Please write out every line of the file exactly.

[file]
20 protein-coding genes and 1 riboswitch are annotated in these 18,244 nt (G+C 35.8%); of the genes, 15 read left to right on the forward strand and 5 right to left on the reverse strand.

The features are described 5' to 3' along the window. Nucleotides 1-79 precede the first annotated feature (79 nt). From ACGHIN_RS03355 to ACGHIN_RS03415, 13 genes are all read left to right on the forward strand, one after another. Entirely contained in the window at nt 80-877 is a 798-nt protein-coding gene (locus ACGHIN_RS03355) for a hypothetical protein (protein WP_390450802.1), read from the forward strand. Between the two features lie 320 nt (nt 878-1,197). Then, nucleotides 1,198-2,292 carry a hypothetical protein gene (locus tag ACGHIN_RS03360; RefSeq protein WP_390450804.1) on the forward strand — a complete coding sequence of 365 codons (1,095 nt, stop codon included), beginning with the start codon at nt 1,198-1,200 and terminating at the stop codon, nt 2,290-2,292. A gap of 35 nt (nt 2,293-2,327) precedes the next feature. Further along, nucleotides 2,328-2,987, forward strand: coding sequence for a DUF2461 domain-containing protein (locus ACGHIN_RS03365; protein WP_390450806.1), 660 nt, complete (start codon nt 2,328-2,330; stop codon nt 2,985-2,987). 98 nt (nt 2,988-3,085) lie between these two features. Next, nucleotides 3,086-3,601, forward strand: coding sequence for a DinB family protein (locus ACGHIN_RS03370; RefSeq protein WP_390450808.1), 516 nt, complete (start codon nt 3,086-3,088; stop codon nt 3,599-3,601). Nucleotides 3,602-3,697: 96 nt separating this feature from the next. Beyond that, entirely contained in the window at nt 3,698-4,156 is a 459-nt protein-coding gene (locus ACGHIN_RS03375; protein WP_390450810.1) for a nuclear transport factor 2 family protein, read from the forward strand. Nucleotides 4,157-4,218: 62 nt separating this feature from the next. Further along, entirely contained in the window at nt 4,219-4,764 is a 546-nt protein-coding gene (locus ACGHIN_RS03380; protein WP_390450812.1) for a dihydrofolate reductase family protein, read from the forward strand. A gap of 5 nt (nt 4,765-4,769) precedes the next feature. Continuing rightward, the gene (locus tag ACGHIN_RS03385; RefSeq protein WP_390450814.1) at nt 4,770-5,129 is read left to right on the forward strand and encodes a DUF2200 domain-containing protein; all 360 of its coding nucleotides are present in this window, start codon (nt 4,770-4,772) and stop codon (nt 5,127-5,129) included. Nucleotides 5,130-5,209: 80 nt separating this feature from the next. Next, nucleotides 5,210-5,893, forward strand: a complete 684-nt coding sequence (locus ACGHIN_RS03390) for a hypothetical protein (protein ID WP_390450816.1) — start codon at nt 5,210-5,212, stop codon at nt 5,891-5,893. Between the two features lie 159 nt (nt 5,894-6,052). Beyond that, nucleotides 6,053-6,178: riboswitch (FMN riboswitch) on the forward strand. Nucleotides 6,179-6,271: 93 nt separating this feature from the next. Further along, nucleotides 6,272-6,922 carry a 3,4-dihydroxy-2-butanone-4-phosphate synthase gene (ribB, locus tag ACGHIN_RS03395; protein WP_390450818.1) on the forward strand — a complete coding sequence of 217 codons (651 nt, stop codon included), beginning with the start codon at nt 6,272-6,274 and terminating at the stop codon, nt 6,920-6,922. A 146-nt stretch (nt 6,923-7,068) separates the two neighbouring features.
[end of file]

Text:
20 protein-coding genes and 1 riboswitch are annotated in these 18,244 nt (G+C 35.8%); of the genes, 15 read left to right on the forward strand and 5 right to left on the reverse strand.

The features are described 5' to 3' along the window. Nucleotides 1-79 precede the first annotated feature (79 nt). From ACGHIN_RS03355 to ACGHIN_RS03415, 13 genes are all read left to right on the forward strand, one after another. Entirely contained in the window at nt 80-877 is a 798-nt protein-coding gene (locus ACGHIN_RS03355) for a hypothetical protein (protein WP_390450802.1), read from the forward strand. Between the two features lie 320 nt (nt 878-1,197). Then, nucleotides 1,198-2,292 carry a hypothetical protein gene (locus tag ACGHIN_RS03360; RefSeq protein WP_390450804.1) on the forward strand — a complete coding sequence of 365 codons (1,095 nt, stop codon included), beginning with the start codon at nt 1,198-1,200 and terminating at the stop codon, nt 2,290-2,292. A gap of 35 nt (nt 2,293-2,327) precedes the next feature. Further along, nucleotides 2,328-2,987, forward strand: coding sequence for a DUF2461 domain-containing protein (locus ACGHIN_RS03365; protein WP_390450806.1), 660 nt, complete (start codon nt 2,328-2,330; stop codon nt 2,985-2,987). 98 nt (nt 2,988-3,085) lie between these two features. Next, nucleotides 3,086-3,601, forward strand: coding sequence for a DinB family protein (locus ACGHIN_RS03370; RefSeq protein WP_390450808.1), 516 nt, complete (start codon nt 3,086-3,088; stop codon nt 3,599-3,601). Nucleotides 3,602-3,697: 96 nt separating this feature from the next. Beyond that, entirely contained in the window at nt 3,698-4,156 is a 459-nt protein-coding gene (locus ACGHIN_RS03375; protein WP_390450810.1) for a nuclear transport factor 2 family protein, read from the forward strand. Nucleotides 4,157-4,218: 62 nt separating this feature from the next. Further along, entirely contained in the window at nt 4,219-4,764 is a 546-nt protein-coding gene (locus ACGHIN_RS03380; protein WP_390450812.1) for a dihydrofolate reductase family protein, read from the forward strand. A gap of 5 nt (nt 4,765-4,769) precedes the next feature. Continuing rightward, the gene (locus tag ACGHIN_RS03385; RefSeq protein WP_390450814.1) at nt 4,770-5,129 is read left to right on the forward strand and encodes a DUF2200 domain-containing protein; all 360 of its coding nucleotides are present in this window, start codon (nt 4,770-4,772) and stop codon (nt 5,127-5,129) included. Nucleotides 5,130-5,209: 80 nt separating this feature from the next. Next, nucleotides 5,210-5,893, forward strand: a complete 684-nt coding sequence (locus ACGHIN_RS03390) for a hypothetical protein (protein ID WP_390450816.1) — start codon at nt 5,210-5,212, stop codon at nt 5,891-5,893. Between the two features lie 159 nt (nt 5,894-6,052). Beyond that, nucleotides 6,053-6,178: riboswitch (FMN riboswitch) on the forward strand. Nucleotides 6,179-6,271: 93 nt separating this feature from the next. Further along, nucleotides 6,272-6,922 carry a 3,4-dihydroxy-2-butanone-4-phosphate synthase gene (ribB, locus tag ACGHIN_RS03395; protein WP_390450818.1) on the forward strand — a complete coding sequence of 217 codons (651 nt, stop codon included), beginning with the start codon at nt 6,272-6,274 and terminating at the stop codon, nt 6,920-6,922. A 146-nt stretch (nt 6,923-7,068) separates the two neighbouring features.